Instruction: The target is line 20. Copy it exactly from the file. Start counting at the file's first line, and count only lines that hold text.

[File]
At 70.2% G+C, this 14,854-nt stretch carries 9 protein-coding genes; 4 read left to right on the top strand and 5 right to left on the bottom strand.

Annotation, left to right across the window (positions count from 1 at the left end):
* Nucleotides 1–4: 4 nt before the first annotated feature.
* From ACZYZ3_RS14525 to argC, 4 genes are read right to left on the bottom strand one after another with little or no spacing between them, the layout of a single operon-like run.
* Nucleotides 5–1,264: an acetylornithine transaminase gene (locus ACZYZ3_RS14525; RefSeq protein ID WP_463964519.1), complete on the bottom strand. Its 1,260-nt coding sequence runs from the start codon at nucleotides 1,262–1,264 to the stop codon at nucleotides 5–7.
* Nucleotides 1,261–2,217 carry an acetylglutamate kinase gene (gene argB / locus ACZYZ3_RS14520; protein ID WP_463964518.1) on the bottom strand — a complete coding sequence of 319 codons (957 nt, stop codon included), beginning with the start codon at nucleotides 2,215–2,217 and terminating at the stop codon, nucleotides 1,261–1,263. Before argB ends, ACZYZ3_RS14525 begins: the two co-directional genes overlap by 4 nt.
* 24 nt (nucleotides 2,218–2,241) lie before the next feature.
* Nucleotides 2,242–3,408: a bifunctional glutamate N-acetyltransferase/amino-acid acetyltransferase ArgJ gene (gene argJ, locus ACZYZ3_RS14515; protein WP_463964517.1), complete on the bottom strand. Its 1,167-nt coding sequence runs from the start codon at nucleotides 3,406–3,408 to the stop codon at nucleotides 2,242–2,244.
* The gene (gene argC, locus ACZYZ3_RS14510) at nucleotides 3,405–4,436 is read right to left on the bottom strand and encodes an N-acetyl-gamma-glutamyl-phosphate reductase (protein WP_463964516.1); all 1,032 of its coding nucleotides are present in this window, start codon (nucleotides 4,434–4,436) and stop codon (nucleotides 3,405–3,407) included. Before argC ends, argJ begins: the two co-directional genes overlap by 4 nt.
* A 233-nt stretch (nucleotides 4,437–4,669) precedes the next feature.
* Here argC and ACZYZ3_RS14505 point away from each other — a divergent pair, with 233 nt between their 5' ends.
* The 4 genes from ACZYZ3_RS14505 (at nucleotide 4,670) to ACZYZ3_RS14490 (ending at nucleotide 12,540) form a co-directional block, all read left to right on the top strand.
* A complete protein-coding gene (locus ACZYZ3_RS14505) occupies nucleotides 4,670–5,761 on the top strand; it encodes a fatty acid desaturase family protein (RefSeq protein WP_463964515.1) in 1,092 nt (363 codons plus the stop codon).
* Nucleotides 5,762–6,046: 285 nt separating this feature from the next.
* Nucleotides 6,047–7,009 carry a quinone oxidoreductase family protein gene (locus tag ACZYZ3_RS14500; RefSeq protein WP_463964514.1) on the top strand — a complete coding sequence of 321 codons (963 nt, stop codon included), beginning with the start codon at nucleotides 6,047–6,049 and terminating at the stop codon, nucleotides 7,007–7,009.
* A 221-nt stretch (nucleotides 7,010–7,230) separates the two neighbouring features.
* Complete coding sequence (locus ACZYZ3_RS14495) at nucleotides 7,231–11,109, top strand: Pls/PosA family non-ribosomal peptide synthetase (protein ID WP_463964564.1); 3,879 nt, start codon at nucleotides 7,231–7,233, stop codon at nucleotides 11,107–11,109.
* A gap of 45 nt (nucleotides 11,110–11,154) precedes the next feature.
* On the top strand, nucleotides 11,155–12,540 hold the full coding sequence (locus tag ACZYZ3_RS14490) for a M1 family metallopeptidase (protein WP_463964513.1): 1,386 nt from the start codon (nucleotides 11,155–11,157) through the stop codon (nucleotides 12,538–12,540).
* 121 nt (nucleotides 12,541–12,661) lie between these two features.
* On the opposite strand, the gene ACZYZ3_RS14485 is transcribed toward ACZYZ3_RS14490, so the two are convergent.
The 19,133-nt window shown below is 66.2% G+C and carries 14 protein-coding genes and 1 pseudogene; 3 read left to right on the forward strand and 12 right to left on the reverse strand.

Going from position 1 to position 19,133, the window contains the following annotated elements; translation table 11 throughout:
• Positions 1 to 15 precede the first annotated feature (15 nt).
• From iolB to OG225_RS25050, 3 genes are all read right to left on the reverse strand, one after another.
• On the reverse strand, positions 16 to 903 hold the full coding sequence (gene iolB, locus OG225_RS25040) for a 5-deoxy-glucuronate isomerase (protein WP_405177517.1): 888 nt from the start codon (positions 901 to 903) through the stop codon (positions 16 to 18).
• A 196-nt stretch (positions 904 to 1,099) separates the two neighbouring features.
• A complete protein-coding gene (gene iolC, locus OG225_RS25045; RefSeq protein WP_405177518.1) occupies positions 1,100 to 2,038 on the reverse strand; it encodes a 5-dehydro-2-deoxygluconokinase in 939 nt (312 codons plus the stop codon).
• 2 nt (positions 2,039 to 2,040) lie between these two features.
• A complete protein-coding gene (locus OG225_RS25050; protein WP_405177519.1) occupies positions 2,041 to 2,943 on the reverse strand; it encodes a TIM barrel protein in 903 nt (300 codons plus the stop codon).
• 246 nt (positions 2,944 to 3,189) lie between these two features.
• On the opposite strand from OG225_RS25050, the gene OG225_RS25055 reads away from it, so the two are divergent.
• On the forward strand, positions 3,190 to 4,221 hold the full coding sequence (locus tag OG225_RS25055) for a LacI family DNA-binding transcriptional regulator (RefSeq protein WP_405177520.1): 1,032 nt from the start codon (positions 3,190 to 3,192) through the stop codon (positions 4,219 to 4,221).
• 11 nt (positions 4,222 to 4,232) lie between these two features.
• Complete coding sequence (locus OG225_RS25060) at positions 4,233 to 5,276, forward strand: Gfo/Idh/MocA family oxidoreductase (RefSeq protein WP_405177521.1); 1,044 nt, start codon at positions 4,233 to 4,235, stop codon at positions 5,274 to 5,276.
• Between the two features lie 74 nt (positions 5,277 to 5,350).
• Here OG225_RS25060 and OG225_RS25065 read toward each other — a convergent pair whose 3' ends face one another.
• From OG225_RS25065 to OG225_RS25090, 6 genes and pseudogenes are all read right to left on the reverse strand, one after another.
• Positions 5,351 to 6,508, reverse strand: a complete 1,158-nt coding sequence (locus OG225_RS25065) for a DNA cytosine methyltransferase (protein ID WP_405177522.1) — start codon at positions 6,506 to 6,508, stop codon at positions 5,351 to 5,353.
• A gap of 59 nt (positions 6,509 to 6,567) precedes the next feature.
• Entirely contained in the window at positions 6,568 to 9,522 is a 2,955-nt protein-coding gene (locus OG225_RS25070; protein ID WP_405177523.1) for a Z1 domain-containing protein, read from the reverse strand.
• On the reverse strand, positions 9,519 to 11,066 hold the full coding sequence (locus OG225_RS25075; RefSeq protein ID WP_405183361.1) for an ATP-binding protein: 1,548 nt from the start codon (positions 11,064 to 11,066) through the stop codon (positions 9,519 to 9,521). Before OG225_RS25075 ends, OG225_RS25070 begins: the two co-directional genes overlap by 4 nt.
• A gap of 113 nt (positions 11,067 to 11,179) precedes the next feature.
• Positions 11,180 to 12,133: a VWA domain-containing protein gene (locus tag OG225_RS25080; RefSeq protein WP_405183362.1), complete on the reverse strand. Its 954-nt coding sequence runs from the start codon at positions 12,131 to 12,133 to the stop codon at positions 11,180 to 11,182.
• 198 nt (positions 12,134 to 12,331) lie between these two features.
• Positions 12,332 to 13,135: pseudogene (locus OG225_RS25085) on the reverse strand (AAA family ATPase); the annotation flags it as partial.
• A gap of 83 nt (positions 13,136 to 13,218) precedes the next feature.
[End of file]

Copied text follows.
* 121 nt (nucleotides 12,541–12,661) lie between these two features.